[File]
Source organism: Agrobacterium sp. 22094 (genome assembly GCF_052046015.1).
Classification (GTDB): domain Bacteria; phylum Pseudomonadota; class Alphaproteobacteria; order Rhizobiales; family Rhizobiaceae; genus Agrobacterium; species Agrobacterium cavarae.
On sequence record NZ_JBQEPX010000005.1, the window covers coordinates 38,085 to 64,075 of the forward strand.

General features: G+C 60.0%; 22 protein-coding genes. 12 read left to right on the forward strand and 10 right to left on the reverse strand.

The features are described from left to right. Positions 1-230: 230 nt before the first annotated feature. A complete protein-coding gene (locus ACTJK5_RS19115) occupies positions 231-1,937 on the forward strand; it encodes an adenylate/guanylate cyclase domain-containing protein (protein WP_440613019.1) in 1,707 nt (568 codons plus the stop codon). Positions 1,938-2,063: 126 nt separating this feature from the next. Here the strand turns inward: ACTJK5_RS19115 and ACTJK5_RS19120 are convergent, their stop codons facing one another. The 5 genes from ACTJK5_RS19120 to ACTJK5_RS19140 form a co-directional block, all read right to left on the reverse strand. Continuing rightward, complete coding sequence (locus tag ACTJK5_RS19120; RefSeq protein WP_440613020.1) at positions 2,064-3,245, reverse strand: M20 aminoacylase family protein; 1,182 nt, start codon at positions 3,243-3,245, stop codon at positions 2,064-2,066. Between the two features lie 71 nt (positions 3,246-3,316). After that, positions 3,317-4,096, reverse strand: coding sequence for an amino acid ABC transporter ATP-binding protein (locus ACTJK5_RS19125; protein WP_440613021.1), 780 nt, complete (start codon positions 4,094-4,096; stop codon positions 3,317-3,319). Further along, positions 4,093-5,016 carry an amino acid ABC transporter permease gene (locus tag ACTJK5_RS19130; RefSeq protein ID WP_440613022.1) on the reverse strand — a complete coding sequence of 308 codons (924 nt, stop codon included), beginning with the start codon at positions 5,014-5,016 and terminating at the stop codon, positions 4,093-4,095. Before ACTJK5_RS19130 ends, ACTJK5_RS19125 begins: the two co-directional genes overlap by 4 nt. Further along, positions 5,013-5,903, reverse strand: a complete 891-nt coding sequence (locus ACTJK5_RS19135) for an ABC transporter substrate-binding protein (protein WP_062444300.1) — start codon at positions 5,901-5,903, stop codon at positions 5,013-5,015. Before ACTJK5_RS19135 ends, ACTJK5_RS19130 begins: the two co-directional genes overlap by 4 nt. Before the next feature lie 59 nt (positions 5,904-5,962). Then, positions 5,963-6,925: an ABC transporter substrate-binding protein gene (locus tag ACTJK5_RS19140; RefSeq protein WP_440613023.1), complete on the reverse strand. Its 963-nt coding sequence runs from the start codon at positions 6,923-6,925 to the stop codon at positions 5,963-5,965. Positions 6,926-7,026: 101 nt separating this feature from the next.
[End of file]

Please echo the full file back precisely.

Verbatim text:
Source organism: Agrobacterium sp. 22094 (genome assembly GCF_052046015.1).
Classification (GTDB): domain Bacteria; phylum Pseudomonadota; class Alphaproteobacteria; order Rhizobiales; family Rhizobiaceae; genus Agrobacterium; species Agrobacterium cavarae.
On sequence record NZ_JBQEPX010000005.1, the window covers coordinates 38,085 to 64,075 of the forward strand.

General features: G+C 60.0%; 22 protein-coding genes. 12 read left to right on the forward strand and 10 right to left on the reverse strand.

The features are described from left to right. Positions 1-230: 230 nt before the first annotated feature. A complete protein-coding gene (locus ACTJK5_RS19115) occupies positions 231-1,937 on the forward strand; it encodes an adenylate/guanylate cyclase domain-containing protein (protein WP_440613019.1) in 1,707 nt (568 codons plus the stop codon). Positions 1,938-2,063: 126 nt separating this feature from the next. Here the strand turns inward: ACTJK5_RS19115 and ACTJK5_RS19120 are convergent, their stop codons facing one another. The 5 genes from ACTJK5_RS19120 to ACTJK5_RS19140 form a co-directional block, all read right to left on the reverse strand. Continuing rightward, complete coding sequence (locus tag ACTJK5_RS19120; RefSeq protein WP_440613020.1) at positions 2,064-3,245, reverse strand: M20 aminoacylase family protein; 1,182 nt, start codon at positions 3,243-3,245, stop codon at positions 2,064-2,066. Between the two features lie 71 nt (positions 3,246-3,316). After that, positions 3,317-4,096, reverse strand: coding sequence for an amino acid ABC transporter ATP-binding protein (locus ACTJK5_RS19125; protein WP_440613021.1), 780 nt, complete (start codon positions 4,094-4,096; stop codon positions 3,317-3,319). Further along, positions 4,093-5,016 carry an amino acid ABC transporter permease gene (locus tag ACTJK5_RS19130; RefSeq protein ID WP_440613022.1) on the reverse strand — a complete coding sequence of 308 codons (924 nt, stop codon included), beginning with the start codon at positions 5,014-5,016 and terminating at the stop codon, positions 4,093-4,095. Before ACTJK5_RS19130 ends, ACTJK5_RS19125 begins: the two co-directional genes overlap by 4 nt. Further along, positions 5,013-5,903, reverse strand: a complete 891-nt coding sequence (locus ACTJK5_RS19135) for an ABC transporter substrate-binding protein (protein WP_062444300.1) — start codon at positions 5,901-5,903, stop codon at positions 5,013-5,015. Before ACTJK5_RS19135 ends, ACTJK5_RS19130 begins: the two co-directional genes overlap by 4 nt. Before the next feature lie 59 nt (positions 5,904-5,962). Then, positions 5,963-6,925: an ABC transporter substrate-binding protein gene (locus tag ACTJK5_RS19140; RefSeq protein WP_440613023.1), complete on the reverse strand. Its 963-nt coding sequence runs from the start codon at positions 6,923-6,925 to the stop codon at positions 5,963-5,965. Positions 6,926-7,026: 101 nt separating this feature from the next.